Is the UK Financially Illiterate?

  • May 22 2018
  • John P

With most of the UK in some form of debt, is there a problem with our financial education?

Financial education is an essential part of a child’s development to ensure that they understand the value of money and the importance of staying on top of personal finances. However, with the UK’s debt levels rising year on year, are we doing enough to ensure a future of savvy spenders?

The UK’s Financial Literacy Landscape

Financial literacy has once again become a huge talking point in the UK, with millennials and those following them being labelled ‘generation debt’.

While there are services in place to help people better understand how to manage their money, a culture of financing and contract leasing has left many in a position where they’re unlikely to ever be totally debt-free.

  • 50% of the UK population is considered ‘financially vulnerable’.
  • 25 to 34-year-olds are more likely to be in debt.
  • More than 6 million Britons don’t believe they will ever be debt free.
  • Over 4 million people in the UK are thought to be in serious financial difficulty.
  • The average person in the UK owes £8,000 (on top of any mortgage debt).

A Solution Through Education?

In 2014, lessons on personal finance were introduced as part of the school curriculum in the UK. However, there is still some debate on how much or little we should be teaching and the best ways in which to do it.

These are the key points that are currently being covered in UK schools according to the All Parliamentary Group on Financial Education & the Curriculum:

Key Stage 1

  • Recognise and know the value of different denominations of coins and notes.
  • Find different combinations of coins that equal the same amounts of money.
  • Solve simple addition and subtraction of money of the same unit, including giving change.

Key Stage 2 

  • Add and subtract amounts of money to give change, using both pounds and pence in practical contexts
  • Solve simple money problems involving fractions and decimals to two decimal places
  • Estimate, compare and calculate different measures, including money in pounds and pence
  • Solve problems involving finance measurement using decimal notation and scaling

Key Stage 3

  • Use standard units of mass, length, time, money and other measures
  • Solve problems involving percentage change
  • Use compound units such as speed, unit pricing and density to solve problems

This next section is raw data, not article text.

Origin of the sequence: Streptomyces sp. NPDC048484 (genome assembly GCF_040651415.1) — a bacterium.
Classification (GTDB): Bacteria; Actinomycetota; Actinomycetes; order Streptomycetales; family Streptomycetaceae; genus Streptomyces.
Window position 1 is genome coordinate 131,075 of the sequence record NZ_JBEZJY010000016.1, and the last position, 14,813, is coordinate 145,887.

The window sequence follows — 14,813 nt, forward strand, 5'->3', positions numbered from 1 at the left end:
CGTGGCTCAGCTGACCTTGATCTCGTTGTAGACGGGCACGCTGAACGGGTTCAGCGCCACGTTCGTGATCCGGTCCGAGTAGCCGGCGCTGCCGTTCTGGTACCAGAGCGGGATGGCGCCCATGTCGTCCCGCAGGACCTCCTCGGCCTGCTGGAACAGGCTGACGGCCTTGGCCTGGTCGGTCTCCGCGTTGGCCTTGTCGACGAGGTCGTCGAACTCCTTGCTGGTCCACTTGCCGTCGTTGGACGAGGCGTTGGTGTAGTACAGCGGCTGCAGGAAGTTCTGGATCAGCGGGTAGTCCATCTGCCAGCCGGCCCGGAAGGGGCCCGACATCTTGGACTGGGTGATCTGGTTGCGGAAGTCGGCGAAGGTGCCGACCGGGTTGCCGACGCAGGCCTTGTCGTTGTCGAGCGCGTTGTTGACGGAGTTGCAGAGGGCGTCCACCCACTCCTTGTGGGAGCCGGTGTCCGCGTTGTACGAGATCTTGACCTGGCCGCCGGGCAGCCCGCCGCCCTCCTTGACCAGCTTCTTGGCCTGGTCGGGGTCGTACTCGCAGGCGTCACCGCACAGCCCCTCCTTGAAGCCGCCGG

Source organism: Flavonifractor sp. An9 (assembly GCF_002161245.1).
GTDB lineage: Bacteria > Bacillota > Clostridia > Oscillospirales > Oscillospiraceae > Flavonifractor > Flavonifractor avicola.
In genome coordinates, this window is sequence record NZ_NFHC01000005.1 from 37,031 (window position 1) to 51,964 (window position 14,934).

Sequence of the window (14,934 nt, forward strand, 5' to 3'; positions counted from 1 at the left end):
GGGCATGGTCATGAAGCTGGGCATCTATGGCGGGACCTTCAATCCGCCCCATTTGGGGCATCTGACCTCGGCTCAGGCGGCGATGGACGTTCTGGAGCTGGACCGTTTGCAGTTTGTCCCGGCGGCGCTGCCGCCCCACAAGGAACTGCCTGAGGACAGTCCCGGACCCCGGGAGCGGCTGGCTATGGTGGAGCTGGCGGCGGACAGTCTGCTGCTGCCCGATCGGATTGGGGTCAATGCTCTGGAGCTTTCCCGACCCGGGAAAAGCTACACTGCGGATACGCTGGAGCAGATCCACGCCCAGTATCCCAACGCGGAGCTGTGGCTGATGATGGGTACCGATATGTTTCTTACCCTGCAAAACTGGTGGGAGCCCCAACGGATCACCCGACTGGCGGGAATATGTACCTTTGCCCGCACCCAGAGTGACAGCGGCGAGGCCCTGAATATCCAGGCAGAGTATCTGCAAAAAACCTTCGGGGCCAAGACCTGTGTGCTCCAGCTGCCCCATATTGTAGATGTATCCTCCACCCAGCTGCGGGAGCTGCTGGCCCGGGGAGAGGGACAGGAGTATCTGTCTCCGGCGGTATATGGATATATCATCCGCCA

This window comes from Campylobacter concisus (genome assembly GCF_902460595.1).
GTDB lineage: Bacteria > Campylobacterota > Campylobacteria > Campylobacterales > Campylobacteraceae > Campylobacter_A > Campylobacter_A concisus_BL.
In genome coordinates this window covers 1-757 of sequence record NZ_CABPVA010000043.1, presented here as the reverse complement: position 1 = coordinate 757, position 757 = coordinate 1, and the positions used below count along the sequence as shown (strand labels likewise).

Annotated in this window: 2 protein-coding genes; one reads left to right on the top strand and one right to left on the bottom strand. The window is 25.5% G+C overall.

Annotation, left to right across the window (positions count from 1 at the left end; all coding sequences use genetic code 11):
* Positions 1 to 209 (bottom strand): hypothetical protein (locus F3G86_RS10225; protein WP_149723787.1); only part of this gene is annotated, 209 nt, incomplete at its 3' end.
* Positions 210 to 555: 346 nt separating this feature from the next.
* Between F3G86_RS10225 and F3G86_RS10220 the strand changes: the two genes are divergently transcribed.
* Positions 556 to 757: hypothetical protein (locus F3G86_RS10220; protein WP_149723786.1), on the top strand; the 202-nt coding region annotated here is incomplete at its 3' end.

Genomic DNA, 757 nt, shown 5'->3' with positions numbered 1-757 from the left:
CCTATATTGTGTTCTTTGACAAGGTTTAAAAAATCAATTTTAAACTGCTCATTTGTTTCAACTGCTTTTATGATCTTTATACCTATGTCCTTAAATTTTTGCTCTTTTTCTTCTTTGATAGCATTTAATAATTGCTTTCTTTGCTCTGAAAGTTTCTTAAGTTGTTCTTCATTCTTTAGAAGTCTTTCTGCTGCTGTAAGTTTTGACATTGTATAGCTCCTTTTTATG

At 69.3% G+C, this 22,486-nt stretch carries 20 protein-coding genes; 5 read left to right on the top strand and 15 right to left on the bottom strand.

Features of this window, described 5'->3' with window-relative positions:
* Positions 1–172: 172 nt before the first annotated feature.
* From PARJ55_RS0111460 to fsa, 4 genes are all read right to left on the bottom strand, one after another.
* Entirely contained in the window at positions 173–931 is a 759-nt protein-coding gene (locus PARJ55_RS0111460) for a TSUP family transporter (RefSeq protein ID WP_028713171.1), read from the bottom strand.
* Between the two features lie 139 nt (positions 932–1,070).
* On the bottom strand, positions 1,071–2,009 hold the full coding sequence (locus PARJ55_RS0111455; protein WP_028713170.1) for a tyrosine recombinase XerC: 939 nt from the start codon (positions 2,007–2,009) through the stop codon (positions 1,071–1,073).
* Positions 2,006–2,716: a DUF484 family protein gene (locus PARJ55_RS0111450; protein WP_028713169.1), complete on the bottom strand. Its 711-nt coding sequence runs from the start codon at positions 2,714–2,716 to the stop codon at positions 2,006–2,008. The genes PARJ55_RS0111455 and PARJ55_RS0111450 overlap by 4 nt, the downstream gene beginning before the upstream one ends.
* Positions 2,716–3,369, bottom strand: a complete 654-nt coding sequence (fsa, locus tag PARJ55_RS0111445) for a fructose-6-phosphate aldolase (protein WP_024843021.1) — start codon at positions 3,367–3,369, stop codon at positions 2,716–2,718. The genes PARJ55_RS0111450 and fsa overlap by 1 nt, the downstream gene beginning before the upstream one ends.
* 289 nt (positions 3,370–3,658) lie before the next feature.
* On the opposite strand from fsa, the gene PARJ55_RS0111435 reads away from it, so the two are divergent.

Key Stage 4

  • Work out VAT with the aid of a calculator
  • Compare different offers for loans and savings
  • Show understanding of planning and managing finances
  • Work out the new income following a percentage change (e.g. NI)
  • Use percentages when comparing investments

This all sounds well and good, with a lot of emphasis put on the practical applications of students’ knowledge, but what do the people teaching it think?

The fact that over half of teachers believe that enough isn’t being done to secure the financial future of the UK’s children is troubling and the effects can be seen in the current state of household debt.

The Consequences of Poor Financial Literacy

Debt management charity StepChange which recently reported that in the first six months of 2017, 64% of people who sought advice were aged under 40.

A study by financial education experts Young Money from the same year titled ‘The Ticking Time Bomb of Generation Debt’ found that the three main causes of rising debt in younger people were:

Another factor is the increase in student debt caused by rising tuition fees leaving many young people in debt before they even enter the work force…

Students from the poorest backgrounds, who need more support from loans, will graduate with debts of over £57,000.
Interest charges begin as soon as courses start meaning students, on average, will have accrued £5,800 in interest charges by the time they have graduated.
Then there’s our increasing reliance on credit cards which are increasingly being pushed on younger consumers to ‘improve their credit rating’…

These financial problems, which are starting at a younger age for reasons described above, are having a severe knock-on effect later in life.

How Parents Can Teach Children Financial Responsibility

With confidence in the UK’s financial literacy hitting an all-time low, teachers not convinced by the curriculum and the growing issues of debt in younger generations perhaps it’s time to pay more attention to the old credo – ‘education begins at home’.

83% of UK parents believe it is their responsibility to teach their children about money, yet almost 1 in 6 say they don’t feel confident about it.

Here is some advice that can be applied to everyday scenarios to help children learn more about the value of money at each stage of their development.

For more insights into the financial landscape of the UK, visit the Credit Angel blog.